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You might think that in the days of widespread internet that other mediums of communication and entertainment would be waning. Especially radio, because when compared to the others it appears low tech and outdated. However, business is booming and that means the industry has simply found a way to stay competitive in an advanced technological era.

That is good news for job searchers, but it does mean the industry may have changed a bit and there are new skills you will need to remain competitive. Here we will look at some potential radio positions and what they require.

Radio Sales

The bread and butter of the radio industry are sales. The station needs to sell ad time to stay in business and local businesses need the radio to sell their product. The first in the sales chain is the person who goes out and beats the streets looking for new advertising clients and retaining current clients. This is, in brief, a radio-advertising job.

Radio sales is an extremely important part of the radio business, nonetheless it is relatively easy to break into the field. Radio stations are always on the lookout for talented people to add to their sales staff and willing to train those who show that they are eager to learn. A background in sales is helpful but not required.

When you first start out you will need to be aware of some key facts:
  • Know who is listening, when they are listening and for how long

  • Know the demographics of the people the radio station reaches, i.e.… age, gender, and sex.

  • You will need to know why radio advertising is cost effective

  • You will have to stay on top of what commercial slots are available
Do not worry though if you have no experience as the station will provide you with the training you need to be successful. Many times you will shadow a senior sales representative as he works in the field.

As far as income potential goes, that will depend largely on you. Most radio stations will compensate sales people on a commission basis. Your drive and ambition as well as the area you are selling in will of course affect this. Large metropolitan areas have more opportunity. Unfortunately, with that opportunity comes more competition. Radio sales people have the opportunity to make enormous amounts of money.

If you are interested in radio sales jobs then you should prepare a resume and get it into the hands of the stations general manager. Be sure to highlight any previous sales experience as well as relevant education.

Radio DJ

Radio stations depend on their DJs to keep people interested in their station. Since radio programs are live for the most part a DJ must be able to think on his/her feet. The ability to think fast and present information clearly is the key to a DJ’s success. It also helps to have a good grasp of current events and trivia. You could say that DJs are the backbone of the station.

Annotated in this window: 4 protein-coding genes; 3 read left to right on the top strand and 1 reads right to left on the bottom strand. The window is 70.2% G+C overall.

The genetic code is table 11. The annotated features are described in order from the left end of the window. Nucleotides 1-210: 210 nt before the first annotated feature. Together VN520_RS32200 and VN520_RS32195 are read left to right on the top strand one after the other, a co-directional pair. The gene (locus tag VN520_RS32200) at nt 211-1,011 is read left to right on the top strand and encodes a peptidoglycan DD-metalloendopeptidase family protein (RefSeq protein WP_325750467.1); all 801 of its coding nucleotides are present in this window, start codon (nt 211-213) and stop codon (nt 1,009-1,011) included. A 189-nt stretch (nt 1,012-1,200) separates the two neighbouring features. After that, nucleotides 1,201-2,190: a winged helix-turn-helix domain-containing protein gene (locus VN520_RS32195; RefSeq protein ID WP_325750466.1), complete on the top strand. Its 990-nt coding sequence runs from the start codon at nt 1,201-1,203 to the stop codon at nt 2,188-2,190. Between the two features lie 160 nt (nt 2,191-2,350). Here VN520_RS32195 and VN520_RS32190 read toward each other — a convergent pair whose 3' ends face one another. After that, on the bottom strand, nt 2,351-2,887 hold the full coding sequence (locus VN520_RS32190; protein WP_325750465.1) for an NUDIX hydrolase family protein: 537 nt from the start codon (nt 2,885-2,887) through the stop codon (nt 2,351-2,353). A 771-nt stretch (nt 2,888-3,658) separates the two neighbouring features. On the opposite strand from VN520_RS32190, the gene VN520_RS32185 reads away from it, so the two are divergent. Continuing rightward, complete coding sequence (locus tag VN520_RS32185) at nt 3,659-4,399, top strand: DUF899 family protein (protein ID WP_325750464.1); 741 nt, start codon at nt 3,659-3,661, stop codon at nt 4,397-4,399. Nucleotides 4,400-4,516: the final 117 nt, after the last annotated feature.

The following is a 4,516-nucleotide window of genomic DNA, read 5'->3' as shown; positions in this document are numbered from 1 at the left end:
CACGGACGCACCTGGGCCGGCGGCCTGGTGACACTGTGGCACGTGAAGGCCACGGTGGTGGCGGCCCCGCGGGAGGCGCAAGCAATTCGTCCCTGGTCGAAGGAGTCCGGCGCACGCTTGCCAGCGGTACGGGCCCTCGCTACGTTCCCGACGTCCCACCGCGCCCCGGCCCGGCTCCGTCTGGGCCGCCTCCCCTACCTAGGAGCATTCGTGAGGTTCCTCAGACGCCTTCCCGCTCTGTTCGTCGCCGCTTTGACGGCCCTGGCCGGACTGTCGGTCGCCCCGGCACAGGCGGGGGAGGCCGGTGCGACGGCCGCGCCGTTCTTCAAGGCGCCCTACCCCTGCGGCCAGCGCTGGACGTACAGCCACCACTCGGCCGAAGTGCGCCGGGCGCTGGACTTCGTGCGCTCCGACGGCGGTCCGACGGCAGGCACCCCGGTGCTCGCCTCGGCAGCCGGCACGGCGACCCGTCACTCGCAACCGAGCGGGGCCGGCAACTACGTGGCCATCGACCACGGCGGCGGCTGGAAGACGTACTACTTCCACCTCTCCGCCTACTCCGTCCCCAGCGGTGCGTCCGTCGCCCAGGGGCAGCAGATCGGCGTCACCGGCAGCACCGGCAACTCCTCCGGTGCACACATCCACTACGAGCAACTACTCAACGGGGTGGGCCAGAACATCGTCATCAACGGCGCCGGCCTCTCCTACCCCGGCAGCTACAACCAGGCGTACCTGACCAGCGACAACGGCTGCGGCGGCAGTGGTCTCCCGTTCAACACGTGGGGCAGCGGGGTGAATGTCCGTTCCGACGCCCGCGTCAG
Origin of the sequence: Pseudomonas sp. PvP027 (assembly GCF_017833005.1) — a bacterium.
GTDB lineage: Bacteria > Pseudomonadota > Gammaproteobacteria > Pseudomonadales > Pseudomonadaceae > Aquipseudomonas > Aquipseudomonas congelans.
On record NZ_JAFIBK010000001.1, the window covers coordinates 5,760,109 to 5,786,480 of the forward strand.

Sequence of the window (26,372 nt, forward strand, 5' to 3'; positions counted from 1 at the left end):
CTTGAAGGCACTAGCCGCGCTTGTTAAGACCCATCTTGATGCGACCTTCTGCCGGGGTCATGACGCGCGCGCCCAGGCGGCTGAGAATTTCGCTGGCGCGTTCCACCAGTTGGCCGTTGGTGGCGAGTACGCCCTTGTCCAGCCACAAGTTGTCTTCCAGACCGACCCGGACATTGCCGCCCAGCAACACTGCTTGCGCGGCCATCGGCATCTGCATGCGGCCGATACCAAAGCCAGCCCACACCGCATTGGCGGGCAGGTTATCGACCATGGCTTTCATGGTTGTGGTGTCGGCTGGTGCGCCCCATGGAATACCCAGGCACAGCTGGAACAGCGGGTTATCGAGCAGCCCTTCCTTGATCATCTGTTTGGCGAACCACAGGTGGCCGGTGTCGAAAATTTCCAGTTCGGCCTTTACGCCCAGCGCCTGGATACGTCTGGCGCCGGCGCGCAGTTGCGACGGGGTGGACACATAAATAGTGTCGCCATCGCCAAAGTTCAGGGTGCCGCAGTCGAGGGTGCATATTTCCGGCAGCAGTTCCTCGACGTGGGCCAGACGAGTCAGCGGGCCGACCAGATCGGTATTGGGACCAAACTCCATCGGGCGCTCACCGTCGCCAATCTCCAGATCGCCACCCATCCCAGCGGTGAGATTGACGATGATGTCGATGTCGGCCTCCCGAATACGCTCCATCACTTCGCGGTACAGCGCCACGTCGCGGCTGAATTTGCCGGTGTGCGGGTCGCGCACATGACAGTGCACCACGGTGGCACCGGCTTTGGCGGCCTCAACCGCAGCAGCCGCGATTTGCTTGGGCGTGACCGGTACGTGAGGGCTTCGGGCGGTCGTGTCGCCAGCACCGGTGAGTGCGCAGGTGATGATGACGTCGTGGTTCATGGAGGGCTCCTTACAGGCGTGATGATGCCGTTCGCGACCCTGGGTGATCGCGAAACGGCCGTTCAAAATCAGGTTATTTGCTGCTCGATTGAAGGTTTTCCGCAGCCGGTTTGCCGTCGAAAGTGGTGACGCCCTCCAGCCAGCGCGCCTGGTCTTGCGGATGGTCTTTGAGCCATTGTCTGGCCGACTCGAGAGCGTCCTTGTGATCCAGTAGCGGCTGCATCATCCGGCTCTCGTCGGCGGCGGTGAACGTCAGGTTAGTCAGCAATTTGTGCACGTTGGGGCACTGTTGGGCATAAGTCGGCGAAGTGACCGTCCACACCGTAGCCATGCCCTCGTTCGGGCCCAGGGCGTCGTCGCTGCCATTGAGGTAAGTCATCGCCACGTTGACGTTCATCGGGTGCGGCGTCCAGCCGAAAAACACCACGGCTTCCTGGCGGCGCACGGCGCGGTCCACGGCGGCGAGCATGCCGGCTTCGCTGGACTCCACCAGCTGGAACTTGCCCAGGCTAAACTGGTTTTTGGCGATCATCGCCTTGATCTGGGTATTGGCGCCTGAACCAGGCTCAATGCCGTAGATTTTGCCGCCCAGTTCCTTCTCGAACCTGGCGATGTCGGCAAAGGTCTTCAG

To land a position as a DJ will be a bit more complicated than getting into the sales force.
It is not impossible but it will mean a lot more work on your part.

There are a couple of ways you can go about becoming a radio disc jockey. Many people begin their careers early by doing the announcements in school then moving on to college radio and school sporting events.

Others will pursue an education at a school of broadcasting. Schools like the American Broadcasting School offers 43-week courses that give you hands on experience in the many areas of broadcasting. Here is a sample of the things you will do:
  • Prepare and deliver live on air radio shows, newscast, sports, and entertainment

  • Create and produce winning radio advertising

  • Learn FCC laws and regulations, plus much more!
After graduation you will be knowledgeable in all aspects of radio, the school also provides lifetime job placement assistance.

Radio to Television

It is quite possible to transition from radio to television. Television and radio jobs are similar, both require you to reach out to the audience and connect. One successful example of this kind of transition is found in the career of Johnny Carson.
After he graduated college, Carson became a radio announcer for KFAB out of Lincoln Nebraska. His beginnings in radio quickly led him to television. In three years, he transitioned to TV on a comedy variety show called Carson’s Corner.
He then worked for about 10 years as guest host and comedy writer for Red Skelton. By 62 he took over hosting the tonight show, and the rest as they say is history.


The essential element to any area of broadcasting is passion for the job. To stay on top will require a lot of dedication and desire. Hosting your own radio show may sound fantastic, but you should know it could be a lonely position. Many DJ’s say the hardest part of their job is the isolation, hundreds of people hear you but you are often all alone in a booth for several hours.

It takes a special entertainer to capture people’s attention over the radio. If you are the outgoing entertaining type, television and radio jobs may be the venue for you. Of course, if you are more inclined to stay out of the limelight, you can always work in radio sales jobs or radio advertising jobs.
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